New Jersey Gov. Chris Christie and lawmakers clashed over whether Democrats’ alternative budget is balanced as debate was to begin today on the plan and on reviving a “millionaire tax.”
The $30.6 billion spending plan, which was introduced yesterday, would send $1.1 billion in additional aid to public schools above the governor’s proposal, according to budget documents. Senate President Stephen Sweeney, a Democrat, said raising the top income-tax rate by 1.78 percentage points would yield $550 million more for public schools.
Christie, 48, said last week that the state would have available revenue of $30.3 billion for fiscal 2012, which begins next month. The first-term Republican said the Democrats’ alternative spending plan is out of balance by about $300 million, based on projected revenue collections next year.
“The proposed budget from the Democrats is just more of the same unrealistic, pie-in-the-sky, fantasy budgeting they brought to New Jersey for the eight years before we arrived,” Christie said June 24. “This proposal reaffirms the Democrats’ commitment to job-killing tax increases and an unrepentant addiction to spending.”
Separate legislation authorizing the tax increase on income over $1 million would raise the state’s top rate to 10.75 percent from 8.97 for the 2011 and 2012 tax years, according to legislation pending in Trenton. The bill would tie the money to full funding of the 2008 education-funding law.
The governor has said he wouldn’t sign any tax increases. By law, Christie can reject specific spending items without killing an entire budget, using line-item veto authority.
“I know there’s not an appetite in my state for increased taxes because people think government spends too much in our state,” Christie said yesterday on NBC’s “Meet the Press.”
“If the governor wishes to dismiss out-of-hand a balanced budget that does not raise taxes, funds our schools, provides real property tax relief to seniors and protects our most vulnerable without even waiting to read it, that is his right,” Sweeney, 52, said in a June 24 statement. He said doing so is “irresponsible and an affront to the working families who are shouldering the burden” of Christie’s past budget decisions.
Last year, Christie froze $2.2 billion in spending after taking office, saying the state’s financial picture had eroded. He has cut about $1.3 billion in aid to local schools since taking office in January 2010. New Jersey’s Supreme Court last month ordered a $500 million increase in funding for schools in poor and urban districts in the next fiscal year.
Christie has said he would consider any plan from Democrats to comply with the high court directive without raising taxes.
“It’s not theater, it’s about principles,” Sweeney, of West Deptford, told reporters June 23 when he announced the proposals for the budget and high-income levy in his Trenton office. “We’re standing up for our principles.”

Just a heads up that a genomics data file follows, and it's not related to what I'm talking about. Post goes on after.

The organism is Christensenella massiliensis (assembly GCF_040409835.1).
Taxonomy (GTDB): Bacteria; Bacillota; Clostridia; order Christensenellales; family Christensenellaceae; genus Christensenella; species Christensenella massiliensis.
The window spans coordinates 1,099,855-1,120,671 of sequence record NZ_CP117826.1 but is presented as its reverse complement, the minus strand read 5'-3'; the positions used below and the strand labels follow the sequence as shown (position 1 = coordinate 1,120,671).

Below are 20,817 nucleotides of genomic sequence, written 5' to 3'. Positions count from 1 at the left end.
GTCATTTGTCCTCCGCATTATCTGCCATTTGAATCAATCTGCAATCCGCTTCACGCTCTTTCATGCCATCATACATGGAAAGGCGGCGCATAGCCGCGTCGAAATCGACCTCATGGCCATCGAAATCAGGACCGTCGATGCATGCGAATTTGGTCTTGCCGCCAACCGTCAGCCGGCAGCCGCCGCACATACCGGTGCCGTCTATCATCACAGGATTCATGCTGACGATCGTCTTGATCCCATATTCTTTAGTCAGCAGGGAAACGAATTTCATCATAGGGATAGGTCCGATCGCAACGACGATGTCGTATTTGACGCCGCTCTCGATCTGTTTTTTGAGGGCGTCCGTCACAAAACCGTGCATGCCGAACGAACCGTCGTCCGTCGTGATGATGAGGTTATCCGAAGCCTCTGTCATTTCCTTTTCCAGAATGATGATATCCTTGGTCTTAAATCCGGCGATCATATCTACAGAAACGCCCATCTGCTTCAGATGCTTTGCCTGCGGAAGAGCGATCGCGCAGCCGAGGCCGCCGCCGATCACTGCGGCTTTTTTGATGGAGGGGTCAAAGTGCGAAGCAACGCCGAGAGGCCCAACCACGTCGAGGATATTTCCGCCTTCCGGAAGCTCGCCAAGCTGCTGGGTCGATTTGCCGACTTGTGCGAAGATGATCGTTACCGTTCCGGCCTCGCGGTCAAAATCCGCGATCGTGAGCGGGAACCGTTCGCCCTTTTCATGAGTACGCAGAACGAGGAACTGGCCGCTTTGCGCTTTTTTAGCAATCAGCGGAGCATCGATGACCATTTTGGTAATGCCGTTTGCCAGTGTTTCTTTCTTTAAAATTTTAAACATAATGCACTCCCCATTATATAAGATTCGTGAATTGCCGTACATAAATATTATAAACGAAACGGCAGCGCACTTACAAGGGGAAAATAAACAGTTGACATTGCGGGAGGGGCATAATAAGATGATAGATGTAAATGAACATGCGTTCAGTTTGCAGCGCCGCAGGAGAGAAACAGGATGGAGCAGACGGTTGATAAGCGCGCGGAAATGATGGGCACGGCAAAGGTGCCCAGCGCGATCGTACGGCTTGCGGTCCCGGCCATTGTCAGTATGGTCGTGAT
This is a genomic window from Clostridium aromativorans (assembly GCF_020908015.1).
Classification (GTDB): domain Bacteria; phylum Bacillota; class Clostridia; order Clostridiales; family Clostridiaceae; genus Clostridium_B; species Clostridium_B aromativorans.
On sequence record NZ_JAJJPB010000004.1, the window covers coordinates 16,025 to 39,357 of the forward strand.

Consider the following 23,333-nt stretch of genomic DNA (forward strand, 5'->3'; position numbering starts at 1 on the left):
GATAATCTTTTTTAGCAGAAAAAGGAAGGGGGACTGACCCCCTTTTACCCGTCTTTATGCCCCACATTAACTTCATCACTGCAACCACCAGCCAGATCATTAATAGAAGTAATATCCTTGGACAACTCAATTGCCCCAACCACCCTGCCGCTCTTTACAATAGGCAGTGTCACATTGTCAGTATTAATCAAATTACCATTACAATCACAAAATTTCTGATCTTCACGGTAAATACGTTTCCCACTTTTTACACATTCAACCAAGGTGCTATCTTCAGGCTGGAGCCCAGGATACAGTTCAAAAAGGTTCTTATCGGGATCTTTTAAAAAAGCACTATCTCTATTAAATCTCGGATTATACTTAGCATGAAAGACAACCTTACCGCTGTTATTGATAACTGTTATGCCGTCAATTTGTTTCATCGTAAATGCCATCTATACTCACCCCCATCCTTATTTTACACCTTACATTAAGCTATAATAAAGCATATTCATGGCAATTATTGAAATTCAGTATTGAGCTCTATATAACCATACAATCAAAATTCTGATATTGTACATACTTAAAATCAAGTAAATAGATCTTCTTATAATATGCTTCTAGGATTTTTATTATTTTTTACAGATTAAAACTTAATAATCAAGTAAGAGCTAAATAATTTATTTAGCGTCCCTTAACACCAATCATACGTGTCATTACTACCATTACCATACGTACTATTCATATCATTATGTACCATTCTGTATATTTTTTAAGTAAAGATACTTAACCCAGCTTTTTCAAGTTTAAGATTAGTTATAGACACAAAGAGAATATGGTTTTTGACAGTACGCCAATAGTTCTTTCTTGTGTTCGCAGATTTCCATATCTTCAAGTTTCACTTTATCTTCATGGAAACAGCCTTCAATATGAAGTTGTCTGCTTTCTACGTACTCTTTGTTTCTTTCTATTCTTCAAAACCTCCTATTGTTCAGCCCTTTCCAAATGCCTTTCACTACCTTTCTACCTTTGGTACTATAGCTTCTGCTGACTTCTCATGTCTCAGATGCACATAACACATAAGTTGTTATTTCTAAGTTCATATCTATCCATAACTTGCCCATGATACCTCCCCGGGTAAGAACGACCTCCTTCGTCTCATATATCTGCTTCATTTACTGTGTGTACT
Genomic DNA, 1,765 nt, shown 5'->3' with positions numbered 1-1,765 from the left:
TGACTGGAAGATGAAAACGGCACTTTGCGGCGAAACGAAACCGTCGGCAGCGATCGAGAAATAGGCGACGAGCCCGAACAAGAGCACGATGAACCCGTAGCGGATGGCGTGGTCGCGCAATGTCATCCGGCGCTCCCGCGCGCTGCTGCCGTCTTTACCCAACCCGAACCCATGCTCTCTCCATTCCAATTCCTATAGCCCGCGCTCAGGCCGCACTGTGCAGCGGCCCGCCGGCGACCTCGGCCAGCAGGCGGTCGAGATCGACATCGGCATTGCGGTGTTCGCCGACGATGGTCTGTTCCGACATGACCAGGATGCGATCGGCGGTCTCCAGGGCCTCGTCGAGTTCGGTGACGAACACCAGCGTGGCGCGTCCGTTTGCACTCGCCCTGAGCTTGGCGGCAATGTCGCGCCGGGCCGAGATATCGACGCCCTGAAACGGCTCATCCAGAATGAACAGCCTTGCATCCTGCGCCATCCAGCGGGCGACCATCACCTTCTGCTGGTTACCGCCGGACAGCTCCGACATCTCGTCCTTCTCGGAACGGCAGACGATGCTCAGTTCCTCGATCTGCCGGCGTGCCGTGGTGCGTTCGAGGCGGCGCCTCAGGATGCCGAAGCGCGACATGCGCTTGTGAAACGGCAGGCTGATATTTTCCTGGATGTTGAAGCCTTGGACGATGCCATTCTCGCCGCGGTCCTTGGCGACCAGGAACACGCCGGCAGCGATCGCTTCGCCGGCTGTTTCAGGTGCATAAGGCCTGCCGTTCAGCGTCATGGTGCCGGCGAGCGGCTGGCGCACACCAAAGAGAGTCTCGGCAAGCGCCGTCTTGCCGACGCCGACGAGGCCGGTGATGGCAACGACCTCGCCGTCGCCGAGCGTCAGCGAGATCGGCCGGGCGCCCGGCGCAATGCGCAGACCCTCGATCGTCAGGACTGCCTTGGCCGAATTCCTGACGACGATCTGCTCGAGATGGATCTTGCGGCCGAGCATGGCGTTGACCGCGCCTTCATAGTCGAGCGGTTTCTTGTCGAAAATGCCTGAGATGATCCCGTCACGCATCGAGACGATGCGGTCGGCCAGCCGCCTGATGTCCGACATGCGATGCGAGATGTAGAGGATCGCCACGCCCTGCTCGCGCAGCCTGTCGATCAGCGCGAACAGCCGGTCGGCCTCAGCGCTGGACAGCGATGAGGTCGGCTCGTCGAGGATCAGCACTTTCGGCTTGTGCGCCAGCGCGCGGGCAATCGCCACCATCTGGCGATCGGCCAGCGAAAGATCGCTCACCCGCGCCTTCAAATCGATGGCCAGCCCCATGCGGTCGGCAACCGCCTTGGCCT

Lawmakers and Christie must have a budget in place by June 30 or face a government shutdown when the fiscal year begins July 1. Both the governor and Sweeney have said they expect to meet that deadline.
“New Jerseyans cannot afford more of Governor Christie’s budget policies,” said Sheila Oliver, a Democrat and the Assembly’s speaker, in a June 24 statement. “His budget policies have done nothing to improve the lives of working class New Jerseyans suffering under his property tax increases and high unemployment.”
The Democrats’ budget proposal “will be out of balance the minute it is introduced,” Senate Minority Leader Tom Kean, a Republican from Westfield, said June 24. Christie’s 2012 revenue forecast projects added growth of about $500 million compared with an initial forecast, while the Democrats’ plan counts on $800 million more than the forecast.
Brigid Harrison, who teaches law and politics at Montclair State University, said the Democrats aim to limit voter backlash to their support for Christie’s curbs on pensions and health benefits for government workers. The overhaul passed the Legislature after Democrats including Sweeney and Oliver voted with Republicans.
All state lawmakers face elections in November. Unions have traditionally aligned themselves with Democrats in New Jersey.
“There’s a lot of dissension among Democrats and it’s an attempt to assuage their base,” Harrison said June 24 by telephone. “This ship is not sailing, but it enables them to use it as a 30-second sound bite in the election.”
The Democrats’ spending plan also would direct $50 million for police in high-crime cities and include $1 million for women’s health care, which both took cuts in Christie’s previous budget. The Democrats also would expand the earned-income tax credit for the working poor, Sweeney said.
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